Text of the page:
Under the CAA, the Administrator is required to approve a SIP submission that complies with the provisions of the Act and applicable federal regulations. See 42 U.S.C. 7410(k); 40 CFR 52.02(a). Thus, in reviewing SIP submissions, the EPA's role is to approve state choices, provided that they meet the criteria of the CAA. Accordingly, this proposed action merely proposes to approve state law as meeting federal requirements and Start Printed Page 34819does not impose additional requirements beyond those imposed by state law. For that reason, this proposed action:

    • Is not a significant regulatory action subject to review by the Office of Management and Budget under Executive Orders 12866 (58 FR 51735, October 4, 1993) and 13563 (76 FR 3821, January 21, 2011);
    • Is not an Executive Order 13771 regulatory action because this action is not significant under Executive Order 12866;
    • Does not impose an information collection burden under the provisions of the Paperwork Reduction Act (44 U.S.C. 3501 et seq.);
    • Is certified as not having a significant economic impact on a substantial number of small entities under the Regulatory Flexibility Act (5 U.S.C. 601 et seq.);
    • Does not contain any unfunded mandate or significantly or uniquely affect small governments, as described in the Unfunded Mandates Reform Act of 1995 (Pub. L. 104-4);
    • Does not have federalism implications as specified in Executive Order 13132 (64 FR 43255, August 10, 1999);
    • Is not an economically significant regulatory action based on health or safety risks subject to Executive Order 13045 (62 FR 19885, April 23, 1997);
    • Is not a significant regulatory action subject to Executive Order 13211 (66 FR 28355, May 22, 2001);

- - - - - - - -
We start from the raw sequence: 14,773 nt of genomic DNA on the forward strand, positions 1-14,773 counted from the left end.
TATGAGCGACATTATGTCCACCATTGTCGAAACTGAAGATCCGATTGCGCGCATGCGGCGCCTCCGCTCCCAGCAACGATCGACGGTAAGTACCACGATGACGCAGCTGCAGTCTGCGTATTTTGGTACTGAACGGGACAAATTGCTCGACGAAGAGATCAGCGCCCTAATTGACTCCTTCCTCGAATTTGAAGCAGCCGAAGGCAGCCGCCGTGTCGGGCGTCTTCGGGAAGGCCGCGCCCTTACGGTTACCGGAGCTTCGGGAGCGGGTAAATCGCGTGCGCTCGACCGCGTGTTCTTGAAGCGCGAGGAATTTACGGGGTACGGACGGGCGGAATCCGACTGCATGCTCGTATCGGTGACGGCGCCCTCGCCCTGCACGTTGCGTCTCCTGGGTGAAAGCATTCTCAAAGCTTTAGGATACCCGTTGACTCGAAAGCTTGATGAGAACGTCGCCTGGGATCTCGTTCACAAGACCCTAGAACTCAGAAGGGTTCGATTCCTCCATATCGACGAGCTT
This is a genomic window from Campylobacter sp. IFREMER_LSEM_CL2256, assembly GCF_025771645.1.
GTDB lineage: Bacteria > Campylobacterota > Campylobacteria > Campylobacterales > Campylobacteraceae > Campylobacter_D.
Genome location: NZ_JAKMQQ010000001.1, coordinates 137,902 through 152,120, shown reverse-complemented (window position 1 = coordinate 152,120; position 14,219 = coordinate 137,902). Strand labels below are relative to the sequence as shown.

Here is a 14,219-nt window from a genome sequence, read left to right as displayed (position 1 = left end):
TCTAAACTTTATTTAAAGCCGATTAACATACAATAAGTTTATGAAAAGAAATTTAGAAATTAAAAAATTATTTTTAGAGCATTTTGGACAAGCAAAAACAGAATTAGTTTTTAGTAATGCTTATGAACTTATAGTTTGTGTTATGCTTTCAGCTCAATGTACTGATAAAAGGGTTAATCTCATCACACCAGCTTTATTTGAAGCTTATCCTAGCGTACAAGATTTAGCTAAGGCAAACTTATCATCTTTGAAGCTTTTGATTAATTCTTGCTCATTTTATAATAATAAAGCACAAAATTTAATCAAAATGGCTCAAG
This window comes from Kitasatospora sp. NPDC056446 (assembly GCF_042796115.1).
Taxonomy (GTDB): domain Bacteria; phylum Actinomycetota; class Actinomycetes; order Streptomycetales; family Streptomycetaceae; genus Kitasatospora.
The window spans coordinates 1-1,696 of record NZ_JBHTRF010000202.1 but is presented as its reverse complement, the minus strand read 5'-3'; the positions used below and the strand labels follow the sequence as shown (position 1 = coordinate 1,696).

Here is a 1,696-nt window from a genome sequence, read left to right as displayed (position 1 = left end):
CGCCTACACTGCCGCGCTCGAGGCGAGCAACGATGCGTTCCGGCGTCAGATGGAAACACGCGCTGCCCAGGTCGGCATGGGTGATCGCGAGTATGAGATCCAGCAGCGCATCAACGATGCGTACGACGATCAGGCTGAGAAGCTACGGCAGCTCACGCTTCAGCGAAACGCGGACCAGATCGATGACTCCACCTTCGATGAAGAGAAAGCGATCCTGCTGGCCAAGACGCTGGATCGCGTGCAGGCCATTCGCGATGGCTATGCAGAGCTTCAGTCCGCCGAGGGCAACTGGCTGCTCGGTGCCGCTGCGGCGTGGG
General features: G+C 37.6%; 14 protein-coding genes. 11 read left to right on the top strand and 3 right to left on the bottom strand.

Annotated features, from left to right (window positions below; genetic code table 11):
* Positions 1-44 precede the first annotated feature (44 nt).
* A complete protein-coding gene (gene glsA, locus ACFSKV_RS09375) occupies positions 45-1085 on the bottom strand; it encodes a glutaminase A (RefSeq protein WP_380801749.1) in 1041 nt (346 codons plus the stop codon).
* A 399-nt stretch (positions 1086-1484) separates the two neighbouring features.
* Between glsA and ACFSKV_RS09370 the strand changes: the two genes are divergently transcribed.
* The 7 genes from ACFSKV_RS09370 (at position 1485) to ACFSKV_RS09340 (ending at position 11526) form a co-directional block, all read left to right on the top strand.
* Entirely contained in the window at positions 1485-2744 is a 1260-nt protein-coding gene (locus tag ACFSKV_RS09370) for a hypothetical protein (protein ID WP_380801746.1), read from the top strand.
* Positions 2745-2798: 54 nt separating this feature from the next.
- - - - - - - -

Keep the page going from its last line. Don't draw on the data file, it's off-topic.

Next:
• Is not subject to requirements of Section 12(d) of the National Technology Transfer and Advancement Act of 1995 (15 U.S.C. 272 note) because this action does not involve technical standards; and
    • Does not provide the EPA with the discretionary authority to address, as appropriate, disproportionate human health or environmental effects, using practicable and legally permissible methods, under Executive Order 12898 (59 FR 7629, February 16, 1994).

    The SIP is not approved to apply on any Indian reservation land or in any other area where the EPA or an Indian tribe has demonstrated that a tribe has jurisdiction. In those areas of Indian country, the rule does not have tribal implications as specified by Executive Order 13175 (65 FR 67249, November 9, 2000), nor will it impose substantial direct costs on tribal governments or preempt tribal law.

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    List of Subjects in 40 CFR Part 52

    • Environmental protection
    • Air pollution control
    • Carbon monoxide
    • Incorporation by reference
    • Intergovernmental relations
    • Greenhouse gases
    • Lead
    • Nitrogen dioxide
    • Ozone
    • Particulate matter
    • Reporting and recordkeeping requirements
    • Sulfur oxides
    • Volatile organic compounds
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    Authority: 42 U.S.C. 7401 et seq.

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    Dated: July 13, 2018.

    Debra Thomas,

    Acting Regional Administrator, Region 8.

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    1.  For example: Section 110(a)(2)(E)(i) provides that states must provide assurances that they have adequate legal authority under state and local law to carry out the SIP; section 110(a)(2)(C) provides that states must have a SIP-approved program to address certain sources as required by part C of title I of the CAA; and section 110(a)(2)(G) provides that states must have legal authority to address emergencies as well as contingency plans that are triggered in the event of such emergencies.

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    2.  81 FR 50626 (August 2, 2016).

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    3.  81 FR 50626 (August 2, 2016).

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    [FR Doc. 2018-15480 Filed 7-20-18; 8:45 am]

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Document Information

Environmental Protection Agency
Proposed Rule
Proposed rule.
Document Number:
Written comments must be received on or before August 22, 2018.
34816-34819 (4 pages)
Docket Numbers:
EPA-R08-OAR-2018-0388, FRL-9980-67-Region 8
Air pollution control, Carbon monoxide, Environmental protection, Intergovernmental relations, Lead, Nitrogen dioxide, Ozone, Particulate matter, Reporting and recordkeeping requirements, Sulfur oxides, Volatile organic compounds
PDF File:
CFR: (1)
40 CFR 52